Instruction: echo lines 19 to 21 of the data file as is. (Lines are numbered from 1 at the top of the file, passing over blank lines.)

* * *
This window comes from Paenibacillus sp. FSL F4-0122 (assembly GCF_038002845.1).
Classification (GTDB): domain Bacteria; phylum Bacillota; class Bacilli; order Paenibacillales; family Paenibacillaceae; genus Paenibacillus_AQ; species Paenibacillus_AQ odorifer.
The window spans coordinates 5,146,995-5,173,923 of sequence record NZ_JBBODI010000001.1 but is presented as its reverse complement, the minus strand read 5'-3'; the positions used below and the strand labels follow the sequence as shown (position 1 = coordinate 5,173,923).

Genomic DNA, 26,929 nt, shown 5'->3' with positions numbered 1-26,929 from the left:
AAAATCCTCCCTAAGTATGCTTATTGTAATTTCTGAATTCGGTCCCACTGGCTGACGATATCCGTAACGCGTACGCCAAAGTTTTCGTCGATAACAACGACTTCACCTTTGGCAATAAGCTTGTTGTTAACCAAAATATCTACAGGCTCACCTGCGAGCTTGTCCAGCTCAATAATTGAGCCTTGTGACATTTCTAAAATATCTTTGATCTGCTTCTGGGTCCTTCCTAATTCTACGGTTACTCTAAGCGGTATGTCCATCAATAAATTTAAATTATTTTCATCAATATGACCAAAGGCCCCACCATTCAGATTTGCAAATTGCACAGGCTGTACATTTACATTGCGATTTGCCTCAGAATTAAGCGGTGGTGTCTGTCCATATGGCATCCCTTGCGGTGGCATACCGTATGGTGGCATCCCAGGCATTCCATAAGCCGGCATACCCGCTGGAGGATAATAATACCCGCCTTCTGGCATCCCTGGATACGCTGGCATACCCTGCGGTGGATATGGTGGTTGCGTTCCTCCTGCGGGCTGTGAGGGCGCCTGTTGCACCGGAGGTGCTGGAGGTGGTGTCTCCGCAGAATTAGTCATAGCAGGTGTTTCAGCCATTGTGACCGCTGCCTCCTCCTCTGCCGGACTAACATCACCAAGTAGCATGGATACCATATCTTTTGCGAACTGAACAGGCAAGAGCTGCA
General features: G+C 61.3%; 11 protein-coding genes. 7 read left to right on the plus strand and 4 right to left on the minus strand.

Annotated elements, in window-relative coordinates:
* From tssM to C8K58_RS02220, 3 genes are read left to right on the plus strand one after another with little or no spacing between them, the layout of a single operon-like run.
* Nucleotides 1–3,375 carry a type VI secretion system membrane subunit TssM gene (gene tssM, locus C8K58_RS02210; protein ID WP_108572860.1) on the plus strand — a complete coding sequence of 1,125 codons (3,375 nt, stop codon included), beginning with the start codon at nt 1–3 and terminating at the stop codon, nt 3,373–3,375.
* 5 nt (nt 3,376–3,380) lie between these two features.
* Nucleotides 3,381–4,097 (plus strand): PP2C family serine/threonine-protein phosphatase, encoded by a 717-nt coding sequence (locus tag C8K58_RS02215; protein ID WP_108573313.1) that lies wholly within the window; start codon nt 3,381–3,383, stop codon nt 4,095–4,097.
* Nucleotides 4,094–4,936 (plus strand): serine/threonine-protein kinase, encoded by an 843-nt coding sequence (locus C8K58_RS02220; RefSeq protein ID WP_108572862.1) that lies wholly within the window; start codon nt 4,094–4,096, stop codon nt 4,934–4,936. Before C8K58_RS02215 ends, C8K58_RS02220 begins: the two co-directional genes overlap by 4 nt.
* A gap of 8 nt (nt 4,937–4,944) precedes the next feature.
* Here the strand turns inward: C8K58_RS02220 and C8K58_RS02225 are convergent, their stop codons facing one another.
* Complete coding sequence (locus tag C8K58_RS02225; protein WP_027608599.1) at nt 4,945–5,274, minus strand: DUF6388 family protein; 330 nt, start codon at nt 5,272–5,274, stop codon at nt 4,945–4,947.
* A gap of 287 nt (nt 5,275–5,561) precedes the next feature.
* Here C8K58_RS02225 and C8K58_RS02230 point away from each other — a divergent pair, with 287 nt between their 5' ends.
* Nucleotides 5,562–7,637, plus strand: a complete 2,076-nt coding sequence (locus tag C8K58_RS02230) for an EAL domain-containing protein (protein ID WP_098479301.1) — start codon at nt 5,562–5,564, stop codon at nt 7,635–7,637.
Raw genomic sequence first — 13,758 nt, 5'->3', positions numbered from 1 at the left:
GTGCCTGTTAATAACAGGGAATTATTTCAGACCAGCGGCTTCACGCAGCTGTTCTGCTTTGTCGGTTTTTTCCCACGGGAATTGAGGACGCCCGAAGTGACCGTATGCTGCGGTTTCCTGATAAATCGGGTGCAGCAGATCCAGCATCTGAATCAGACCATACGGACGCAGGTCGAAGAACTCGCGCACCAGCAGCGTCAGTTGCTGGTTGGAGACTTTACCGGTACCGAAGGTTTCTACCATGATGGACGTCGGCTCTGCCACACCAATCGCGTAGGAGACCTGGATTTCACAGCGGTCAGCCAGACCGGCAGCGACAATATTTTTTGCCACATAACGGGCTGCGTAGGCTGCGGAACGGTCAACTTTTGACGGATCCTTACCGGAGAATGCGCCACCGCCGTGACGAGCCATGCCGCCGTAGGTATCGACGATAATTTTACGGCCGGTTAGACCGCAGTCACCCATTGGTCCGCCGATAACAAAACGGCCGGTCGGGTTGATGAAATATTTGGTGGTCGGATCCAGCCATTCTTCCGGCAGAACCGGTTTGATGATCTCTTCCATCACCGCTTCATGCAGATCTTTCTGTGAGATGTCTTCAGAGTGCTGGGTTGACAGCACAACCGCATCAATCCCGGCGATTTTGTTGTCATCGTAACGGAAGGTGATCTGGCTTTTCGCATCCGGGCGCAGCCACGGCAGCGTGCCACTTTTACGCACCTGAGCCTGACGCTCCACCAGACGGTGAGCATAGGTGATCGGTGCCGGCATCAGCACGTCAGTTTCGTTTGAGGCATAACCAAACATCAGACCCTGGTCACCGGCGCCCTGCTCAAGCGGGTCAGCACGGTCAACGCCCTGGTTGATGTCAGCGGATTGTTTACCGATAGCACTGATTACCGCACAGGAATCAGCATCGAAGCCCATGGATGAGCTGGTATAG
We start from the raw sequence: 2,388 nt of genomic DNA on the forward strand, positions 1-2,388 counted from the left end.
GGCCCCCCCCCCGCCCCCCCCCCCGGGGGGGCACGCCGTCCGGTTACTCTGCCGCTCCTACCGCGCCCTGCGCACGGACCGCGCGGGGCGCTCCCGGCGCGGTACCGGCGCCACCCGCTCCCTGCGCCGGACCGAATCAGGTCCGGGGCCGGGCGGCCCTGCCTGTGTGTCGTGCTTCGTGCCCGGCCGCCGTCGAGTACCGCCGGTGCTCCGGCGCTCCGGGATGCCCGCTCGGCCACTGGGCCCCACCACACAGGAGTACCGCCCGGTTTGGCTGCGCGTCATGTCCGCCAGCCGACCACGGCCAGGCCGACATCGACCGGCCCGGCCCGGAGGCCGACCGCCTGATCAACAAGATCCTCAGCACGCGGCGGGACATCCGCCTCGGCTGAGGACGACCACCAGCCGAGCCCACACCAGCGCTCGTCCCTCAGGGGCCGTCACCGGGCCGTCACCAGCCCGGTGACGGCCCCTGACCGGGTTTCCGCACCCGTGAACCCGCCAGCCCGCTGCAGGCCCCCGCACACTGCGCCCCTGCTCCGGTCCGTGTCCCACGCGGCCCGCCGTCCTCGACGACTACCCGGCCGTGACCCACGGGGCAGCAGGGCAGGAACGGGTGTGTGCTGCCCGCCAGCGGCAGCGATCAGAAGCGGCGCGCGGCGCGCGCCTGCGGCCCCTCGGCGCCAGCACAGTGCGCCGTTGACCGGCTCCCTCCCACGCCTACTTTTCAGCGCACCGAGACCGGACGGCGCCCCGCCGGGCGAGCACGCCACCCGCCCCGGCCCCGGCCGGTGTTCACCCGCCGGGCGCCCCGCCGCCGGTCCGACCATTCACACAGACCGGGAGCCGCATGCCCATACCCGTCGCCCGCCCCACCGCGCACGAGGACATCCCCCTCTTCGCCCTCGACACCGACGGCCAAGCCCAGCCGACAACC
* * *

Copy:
Raw genomic sequence first — 13,758 nt, 5'->3', positions numbered from 1 at the left:
GTGCCTGTTAATAACAGGGAATTATTTCAGACCAGCGGCTTCACGCAGCTGTTCTGCTTTGTCGGTTTTTTCCCACGGGAATTGAGGACGCCCGAAGTGACCGTATGCTGCGGTTTCCTGATAAATCGGGTGCAGCAGATCCAGCATCTGAATCAGACCATACGGACGCAGGTCGAAGAACTCGCGCACCAGCAGCGTCAGTTGCTGGTTGGAGACTTTACCGGTACCGAAGGTTTCTACCATGATGGACGTCGGCTCTGCCACACCAATCGCGTAGGAGACCTGGATTTCACAGCGGTCAGCCAGACCGGCAGCGACAATATTTTTTGCCACATAACGGGCTGCGTAGGCTGCGGAACGGTCAACTTTTGACGGATCCTTACCGGAGAATGCGCCACCGCCGTGACGAGCCATGCCGCCGTAGGTATCGACGATAATTTTACGGCCGGTTAGACCGCAGTCACCCATTGGTCCGCCGATAACAAAACGGCCGGTCGGGTTGATGAAATATTTGGTGGTCGGATCCAGCCATTCTTCCGGCAGAACCGGTTTGATGATCTCTTCCATCACCGCTTCATGCAGATCTTTCTGTGAGATGTCTTCAGAGTGCTGGGTTGACAGCACAACCGCATCAATCCCGGCGATTTTGTTGTCATCGTAACGGAAGGTGATCTGGCTTTTCGCATCCGGGCGCAGCCACGGCAGCGTGCCACTTTTACGCACCTGAGCCTGACGCTCCACCAGACGGTGAGCATAGGTGATCGGTGCCGGCATCAGCACGTCAGTTTCGTTTGAGGCATAACCAAACATCAGACCCTGGTCACCGGCGCCCTGCTCAAGCGGGTCAGCACGGTCAACGCCCTGGTTGATGTCAGCGGATTGTTTACCGATAGCACTGATTACCGCACAGGAATCAGCATCGAAGCCCATGGATGAGCTGGTATAG
We start from the raw sequence: 2,388 nt of genomic DNA on the forward strand, positions 1-2,388 counted from the left end.